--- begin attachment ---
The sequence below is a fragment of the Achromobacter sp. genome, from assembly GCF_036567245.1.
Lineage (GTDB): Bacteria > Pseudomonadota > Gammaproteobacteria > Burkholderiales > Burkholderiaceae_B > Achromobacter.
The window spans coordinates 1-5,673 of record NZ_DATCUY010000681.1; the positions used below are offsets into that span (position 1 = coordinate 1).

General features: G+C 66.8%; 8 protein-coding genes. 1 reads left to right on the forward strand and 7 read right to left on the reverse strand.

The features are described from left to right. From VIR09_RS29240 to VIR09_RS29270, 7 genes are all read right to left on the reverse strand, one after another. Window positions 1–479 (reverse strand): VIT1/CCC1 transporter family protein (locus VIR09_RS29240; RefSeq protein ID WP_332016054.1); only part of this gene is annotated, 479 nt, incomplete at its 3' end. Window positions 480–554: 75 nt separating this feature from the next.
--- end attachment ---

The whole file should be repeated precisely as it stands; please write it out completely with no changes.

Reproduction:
The sequence below is a fragment of the Achromobacter sp. genome, from assembly GCF_036567245.1.
Lineage (GTDB): Bacteria > Pseudomonadota > Gammaproteobacteria > Burkholderiales > Burkholderiaceae_B > Achromobacter.
The window spans coordinates 1-5,673 of record NZ_DATCUY010000681.1; the positions used below are offsets into that span (position 1 = coordinate 1).

General features: G+C 66.8%; 8 protein-coding genes. 1 reads left to right on the forward strand and 7 read right to left on the reverse strand.

The features are described from left to right. From VIR09_RS29240 to VIR09_RS29270, 7 genes are all read right to left on the reverse strand, one after another. Window positions 1–479 (reverse strand): VIT1/CCC1 transporter family protein (locus VIR09_RS29240; RefSeq protein ID WP_332016054.1); only part of this gene is annotated, 479 nt, incomplete at its 3' end. Window positions 480–554: 75 nt separating this feature from the next.